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Eight Science-Backed Ways to Feel Happier in a Pinch 

Published on July 26, 2022

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happy woman with balloons at sunset in summer

Whether you’ve been diagnosed with a mental health condition or not, we all fall into low moods every now and then. While some emotions are harder to shake than others, there’s always something you can do to feel happier in a pinch.

Here’s How to Feel Happier Right Now

Sometimes, happiness is just a click, breath or workout away. If you’ve fallen into a slump and need a pick-me-up, here are eight science-backed ways to feel happier right now:

1. Eat Something Healthy

Assortment of healthy raw fruits and berries platter background
Photo by Liliya Trott/Adobe Stock.

Studies have shown that opting for nutrient-dense, healthy foods like fruit and veggies can give your mental and physical health a boost. The next time you feel a low mood beginning to creep in, snack on some apples, berries, carrots or any other fresh fruit and vegetables to give yourself a boost and feel happier.

2. Meditate to Feel Happier

woman doing meditation and breathing exercises on wooden pier near lake, silhouette at sunset
Photo by  Song_about_summer/Adobe Stock.

It’s been proven that a daily meditation practice can help keep feelings of stress, anxiety and overwhelm at bay while strengthening happiness. Take a few minutes out of your workday to close your eyes, sit with a straight spine and pay attention to your breathing — your emotions will thank you.

3. Tick Something off Your To-Do List

To do list in notebook with calendar,  clock and clipboard on white desk, top view
Photo by thanksforbuying/Adobe Stock.

Getting things done like cleaning your house, doing your taxes or organizing that long-dreaded sock drawer has been proven to increase your levels of the reward hormone dopamine. This neurotransmitter gives you a rush of good feelings, so ticking things off your to-do list can help you feel happier while being productive.

4. Listen to Music

Young beautiful african american woman relaxing and listening to music using headphones, she is lying in bed
Photo by StockPhotoPro/Adobe Stock

Research has shown that humans are hard-wired to respond emotionally to music. Upbeat, happy music can have a physical impact on our minds and bodies, potentially leading to quicker breathing, decreased blood pressure and lower stress. The next time you need a quick pick-me-up, grab your headphones and go for a walk while listening to some good vibe songs — there’s a pretty good chance you’ll feel happier afterwards.

5. Get Moving to Feel Happier

From below pleased pensive attractive adult female in white clothes touching on headphone and looking away while walking and talking on phone in park during sunny day on blurred tropical background
Photo by BullRun/Adobe Stock.

It’s been proven time and time again that exercise can reduce symptoms of depression and anxiety while offering a bevy of positive physical benefits. So, what are you waiting for? Start with a walk, a jog or an online workout video and get those happy hormones pumping.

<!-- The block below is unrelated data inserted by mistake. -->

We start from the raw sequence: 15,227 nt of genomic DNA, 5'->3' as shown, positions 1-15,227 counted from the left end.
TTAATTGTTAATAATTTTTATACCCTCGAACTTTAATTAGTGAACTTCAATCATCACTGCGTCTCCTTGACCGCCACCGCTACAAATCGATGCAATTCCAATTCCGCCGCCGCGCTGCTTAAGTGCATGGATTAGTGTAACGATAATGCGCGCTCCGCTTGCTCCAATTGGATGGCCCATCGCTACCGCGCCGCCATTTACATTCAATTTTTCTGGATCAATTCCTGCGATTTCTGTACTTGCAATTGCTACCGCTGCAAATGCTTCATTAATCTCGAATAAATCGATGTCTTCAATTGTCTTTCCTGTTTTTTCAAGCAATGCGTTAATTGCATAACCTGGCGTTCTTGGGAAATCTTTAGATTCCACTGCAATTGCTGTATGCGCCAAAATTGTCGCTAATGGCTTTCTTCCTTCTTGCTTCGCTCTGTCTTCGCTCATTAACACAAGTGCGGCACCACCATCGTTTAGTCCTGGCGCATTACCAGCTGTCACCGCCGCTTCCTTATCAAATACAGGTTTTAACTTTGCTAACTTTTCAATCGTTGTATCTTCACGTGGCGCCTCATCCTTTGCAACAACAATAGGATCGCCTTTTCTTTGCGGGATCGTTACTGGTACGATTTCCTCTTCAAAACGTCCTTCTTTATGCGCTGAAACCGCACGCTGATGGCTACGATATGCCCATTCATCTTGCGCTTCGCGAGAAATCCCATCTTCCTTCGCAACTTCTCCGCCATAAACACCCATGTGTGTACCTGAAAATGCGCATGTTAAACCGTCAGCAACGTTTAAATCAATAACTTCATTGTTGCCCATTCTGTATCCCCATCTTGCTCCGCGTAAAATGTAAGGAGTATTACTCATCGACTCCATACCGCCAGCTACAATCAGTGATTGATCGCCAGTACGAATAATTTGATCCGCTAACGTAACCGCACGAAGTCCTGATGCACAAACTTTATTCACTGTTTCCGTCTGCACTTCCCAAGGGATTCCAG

6. Talk to Someone

A young woman is talking with a female friend about her problem in a cafe.
Photo by Sanja/Adobe Stock.

Keeping negative emotions bottled up can backfire over time. When you’re feeling down, it’s important to resist the temptation to self-isolate and instead reach out to a trusted friend or family member for a chat. Even if you don’t discuss what’s troubling you with them, an interesting conversation can provide a welcome distraction from feelings of stress, sadness or overwhelm.

7. Check Out Something Uplifting Online

A girl is sitting at the computer and looks at screen and a tabby cat sits next to her and also looks at screen.
Photo by Ekaterina Bag/Adobe Stock.

While the internet has increased our stress levels in many ways, it can also offer a wellspring of inspirational, uplifting and educational content. For an instant mood boost, look up cute animal videos, stand-up comedy or research a topic you find fascinating. 

8. Smile at a Stranger

Portrait of a smiling young woman at home.
Photo by peopleimages.com/Adobe Stock.

Not only can random acts of kindness serve as great mood boosters but smiling at a stranger — even if it feels forced — may actually give your mental and physical health a boost. Studies have shown that smiling, whether it’s genuine or forced, can potentially decrease stress levels, aid your immune system and even help you live longer. So smile like you mean it and you’ll feel happier in no time!

Lead photo by JenkoAtaman/Adobe Stock.

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The Author
Mackenzie Patterson is a Toronto-based writer and journalist. She enjoys long walks, iced coffee on tap, and discovering all the latest and greatest health and wellness trends.